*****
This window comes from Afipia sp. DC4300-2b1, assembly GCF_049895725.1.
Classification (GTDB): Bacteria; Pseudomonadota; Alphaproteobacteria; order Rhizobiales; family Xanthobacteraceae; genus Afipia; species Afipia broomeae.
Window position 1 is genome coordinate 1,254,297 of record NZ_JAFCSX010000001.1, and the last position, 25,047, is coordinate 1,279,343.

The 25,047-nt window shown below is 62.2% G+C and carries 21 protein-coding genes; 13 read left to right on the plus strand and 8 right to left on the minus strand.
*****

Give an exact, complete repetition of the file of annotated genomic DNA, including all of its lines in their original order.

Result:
This window comes from Afipia sp. DC4300-2b1, assembly GCF_049895725.1.
Classification (GTDB): Bacteria; Pseudomonadota; Alphaproteobacteria; order Rhizobiales; family Xanthobacteraceae; genus Afipia; species Afipia broomeae.
Window position 1 is genome coordinate 1,254,297 of record NZ_JAFCSX010000001.1, and the last position, 25,047, is coordinate 1,279,343.

The 25,047-nt window shown below is 62.2% G+C and carries 21 protein-coding genes; 13 read left to right on the plus strand and 8 right to left on the minus strand.